Before we go to the solution, let us play with templates a bit more. Can you guess which overload for foo will be chosen here?

template<typename T>
void foo(T t) { t.oops(); }

void foo(int t) { std::cout << "foo(int)" << std::endl; }

foo(1);

If you guessed the specialised foo, you're absolutely right. The 2nd foo is a better match for int.

template<typename T>
void foo(T t) { t.oops(); }

void foo(...) { std::cout << "foo(...)" << std::endl; }

foo(1);

Now our 2nd foo is a variadic function, which is just a black hole that accepts anything. You might think, since t.oops() is not valid for int, the templated foo will trigger SFINAE and the variadic version will be chosen. Well, no! Remember, template type substitution occurs in function parameters list and return type, not in the body of a function. Variadic functions are lower in priority than templates and since there is no problem in substituting int for T in the parameters list and return type, the compiler happily chooses templated foo  but gets really upset when it sees t.oops() later.

The moral of the story is, if we can somehow get SFINAE to reject a type that does not have foo defined, we can use a black hole to accept it. So that we have more or less this structure for our template HasFoo

template<typename T>
struct HasFoo {
template<typename ???>
static ??? test(???) { } // Accepts only types which have foo defined
static ??? test(...) { } // The black hole.
static const bool value = ???
};

The members are static because we want to use them without creating object.

Alright, now we want to do SFINAE on the test function so that it rejects if foo is not defined in T. One solution that comes to mind is something like this -

template<typename T>
typename T::foo test(T t) { return t.foo; }

Unfortunately it checks if foo is a member variable and not a member function. Indeed this will work for B but fail for A. We really need some way to tell the compiler that foo should be a function. How do we do that?

Here we use another trick. We know that a template can also accept non type parameters, as we have seen in enable_if

template<typename T>
struct enable_if<true, T> ...

Here enable_if accepts a true parameter. Almost like function. Well, you can't pass anything you want like a function. In fact, these are the only things you can use (from the wiki) -

1. lvalue reference type (to object or to function);
2. an integral type;
3. a pointer type (to object or to function);
4. a pointer to member type (to member object or to member function);
5. an enumeration type;
6. std::nullptr_t; (since C++11)

And since C++20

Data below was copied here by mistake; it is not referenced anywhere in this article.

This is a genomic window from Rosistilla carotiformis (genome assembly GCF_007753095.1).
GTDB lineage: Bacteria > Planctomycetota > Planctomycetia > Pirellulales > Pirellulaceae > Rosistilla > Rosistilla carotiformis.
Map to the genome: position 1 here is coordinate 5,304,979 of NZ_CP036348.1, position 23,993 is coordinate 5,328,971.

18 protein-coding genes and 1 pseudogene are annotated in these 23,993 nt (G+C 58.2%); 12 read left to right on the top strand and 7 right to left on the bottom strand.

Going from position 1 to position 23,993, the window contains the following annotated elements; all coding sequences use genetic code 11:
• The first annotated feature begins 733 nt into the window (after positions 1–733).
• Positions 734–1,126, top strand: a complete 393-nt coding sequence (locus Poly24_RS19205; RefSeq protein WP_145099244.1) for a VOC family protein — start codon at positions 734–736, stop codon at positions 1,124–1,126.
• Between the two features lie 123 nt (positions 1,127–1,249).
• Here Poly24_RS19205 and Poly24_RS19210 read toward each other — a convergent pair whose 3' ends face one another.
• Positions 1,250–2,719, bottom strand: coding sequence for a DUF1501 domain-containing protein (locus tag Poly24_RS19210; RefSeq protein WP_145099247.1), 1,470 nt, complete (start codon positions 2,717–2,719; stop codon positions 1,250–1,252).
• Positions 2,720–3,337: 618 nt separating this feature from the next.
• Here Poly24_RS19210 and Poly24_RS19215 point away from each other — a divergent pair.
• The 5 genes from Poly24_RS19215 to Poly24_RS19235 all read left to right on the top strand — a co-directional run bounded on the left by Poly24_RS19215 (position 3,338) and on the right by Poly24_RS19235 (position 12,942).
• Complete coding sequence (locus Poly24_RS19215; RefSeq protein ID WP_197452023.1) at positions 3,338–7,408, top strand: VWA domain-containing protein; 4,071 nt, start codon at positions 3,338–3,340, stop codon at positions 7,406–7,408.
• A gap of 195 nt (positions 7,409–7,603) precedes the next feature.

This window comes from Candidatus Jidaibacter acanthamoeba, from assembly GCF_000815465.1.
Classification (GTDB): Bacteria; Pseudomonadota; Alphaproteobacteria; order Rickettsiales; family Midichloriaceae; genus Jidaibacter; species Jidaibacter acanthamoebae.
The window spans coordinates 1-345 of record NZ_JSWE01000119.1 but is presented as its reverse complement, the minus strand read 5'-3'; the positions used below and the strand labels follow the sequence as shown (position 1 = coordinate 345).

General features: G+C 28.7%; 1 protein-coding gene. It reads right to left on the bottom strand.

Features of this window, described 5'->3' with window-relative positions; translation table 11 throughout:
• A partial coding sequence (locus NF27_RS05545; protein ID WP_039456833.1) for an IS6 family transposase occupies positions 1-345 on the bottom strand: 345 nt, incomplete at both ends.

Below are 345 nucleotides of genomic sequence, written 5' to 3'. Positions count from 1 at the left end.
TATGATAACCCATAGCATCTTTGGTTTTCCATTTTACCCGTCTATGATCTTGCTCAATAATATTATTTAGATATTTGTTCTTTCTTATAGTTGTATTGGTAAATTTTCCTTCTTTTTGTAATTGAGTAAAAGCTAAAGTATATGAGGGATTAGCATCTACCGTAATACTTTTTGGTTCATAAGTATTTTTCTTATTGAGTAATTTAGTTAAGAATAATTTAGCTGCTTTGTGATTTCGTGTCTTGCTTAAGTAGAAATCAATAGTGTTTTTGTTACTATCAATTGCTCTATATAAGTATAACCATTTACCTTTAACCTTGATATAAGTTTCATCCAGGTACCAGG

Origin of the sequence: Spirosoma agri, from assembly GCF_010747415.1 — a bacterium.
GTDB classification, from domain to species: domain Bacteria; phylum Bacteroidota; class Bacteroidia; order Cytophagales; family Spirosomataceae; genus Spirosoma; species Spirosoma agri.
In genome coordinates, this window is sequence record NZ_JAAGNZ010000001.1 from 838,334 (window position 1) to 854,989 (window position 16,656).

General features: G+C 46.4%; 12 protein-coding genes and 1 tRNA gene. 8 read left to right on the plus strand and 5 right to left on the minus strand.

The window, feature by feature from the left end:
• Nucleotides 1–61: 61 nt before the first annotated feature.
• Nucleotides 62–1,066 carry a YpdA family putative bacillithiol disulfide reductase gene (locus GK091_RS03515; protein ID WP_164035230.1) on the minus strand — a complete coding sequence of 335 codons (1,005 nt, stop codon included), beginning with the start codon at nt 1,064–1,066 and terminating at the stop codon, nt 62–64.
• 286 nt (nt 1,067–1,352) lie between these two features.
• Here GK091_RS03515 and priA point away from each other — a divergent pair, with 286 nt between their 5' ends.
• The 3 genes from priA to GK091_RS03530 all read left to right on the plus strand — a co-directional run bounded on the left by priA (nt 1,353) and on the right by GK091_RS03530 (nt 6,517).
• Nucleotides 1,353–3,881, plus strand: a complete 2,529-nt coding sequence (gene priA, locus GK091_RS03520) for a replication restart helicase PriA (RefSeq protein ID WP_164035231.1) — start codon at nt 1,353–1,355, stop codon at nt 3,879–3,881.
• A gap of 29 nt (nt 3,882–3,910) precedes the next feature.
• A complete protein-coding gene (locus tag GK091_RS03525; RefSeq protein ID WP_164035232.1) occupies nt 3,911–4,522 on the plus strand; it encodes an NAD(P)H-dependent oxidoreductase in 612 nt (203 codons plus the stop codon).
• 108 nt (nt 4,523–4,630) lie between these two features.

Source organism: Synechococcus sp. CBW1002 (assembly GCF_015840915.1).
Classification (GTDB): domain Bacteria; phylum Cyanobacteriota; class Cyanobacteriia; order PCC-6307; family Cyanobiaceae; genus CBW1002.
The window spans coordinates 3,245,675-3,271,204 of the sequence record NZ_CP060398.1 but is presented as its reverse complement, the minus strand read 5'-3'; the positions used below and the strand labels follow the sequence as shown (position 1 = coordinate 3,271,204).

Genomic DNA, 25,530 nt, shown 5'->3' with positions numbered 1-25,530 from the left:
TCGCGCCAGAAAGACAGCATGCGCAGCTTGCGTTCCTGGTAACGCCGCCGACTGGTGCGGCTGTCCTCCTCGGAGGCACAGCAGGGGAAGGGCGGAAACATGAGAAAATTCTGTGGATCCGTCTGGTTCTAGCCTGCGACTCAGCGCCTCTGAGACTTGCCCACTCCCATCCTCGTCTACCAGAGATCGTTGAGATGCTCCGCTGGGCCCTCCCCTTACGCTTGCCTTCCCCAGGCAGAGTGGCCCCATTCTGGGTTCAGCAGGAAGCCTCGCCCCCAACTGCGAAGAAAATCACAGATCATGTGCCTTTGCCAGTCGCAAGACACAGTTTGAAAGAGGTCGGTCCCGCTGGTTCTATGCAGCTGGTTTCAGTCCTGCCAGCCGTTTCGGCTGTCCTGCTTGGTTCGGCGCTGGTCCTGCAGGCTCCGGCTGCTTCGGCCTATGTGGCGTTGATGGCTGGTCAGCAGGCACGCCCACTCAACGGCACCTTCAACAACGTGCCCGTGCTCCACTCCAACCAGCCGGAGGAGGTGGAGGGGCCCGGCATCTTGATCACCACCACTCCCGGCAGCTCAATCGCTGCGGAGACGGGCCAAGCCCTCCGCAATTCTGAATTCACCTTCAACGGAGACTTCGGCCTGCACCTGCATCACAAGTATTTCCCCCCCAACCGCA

1. a floating-point type;
2. a literal class type with the following properties:
• all base classes and non-static data members are public and non-mutable and
• the types of all bases classes and non-static data members are structural types or (possibly multi-dimensional) array thereof.

We can leverage this feature. Consider this struct -

template<typename T, T t>
struct Tester;

What happens if we write Tester<int, 1>? After substitution, this becomes int, int 1 which is perfect. But if we do Tester<int, p> where let's say p is a int*, this fails because p is not an int. So, we see we can use this trick to tell the compiler that the second argument must have a type that agrees with the first. We can pass a pointer of the foo member and check if it's a pointer to a function returning string or not

Tester<std::string (A::*)(), &A::foo> t; // Ok. foo is a function in A
Tester<std::string (B::*)(), &B::foo> t; // Fails. foo is not a function
Tester<std::string (C::*)(), &C::foo> t; // Fails. No member named foo

The type std::string (A::*)() is a pointer to a member function of A that returns a std::string. Since A::foo matches with this type, the template works for A. Whereas for B and C it fails.

template<typename T>
struct HasFoo {
template<typename U, U u> struct Tester;

template<typename C>
??? test(Tester<std::string (C::*)(), &C::foo>*) {}
template<typename>
??? test(...) {}

static const bool value = ???
};

So we have made our inner test function templated that accepts a parameter C and uses the Tester struct explained above.

If, somehow, we can pass call test<T> with some parameter (that can be a pointer of course) for example test<T>(0) what will happen? See, if T has foo function, the template substitution will work and the first test will be called. If T does not have a foo function, or it's not a function returning string SFINAE will jump in, and the black hole version of foo will be called instead.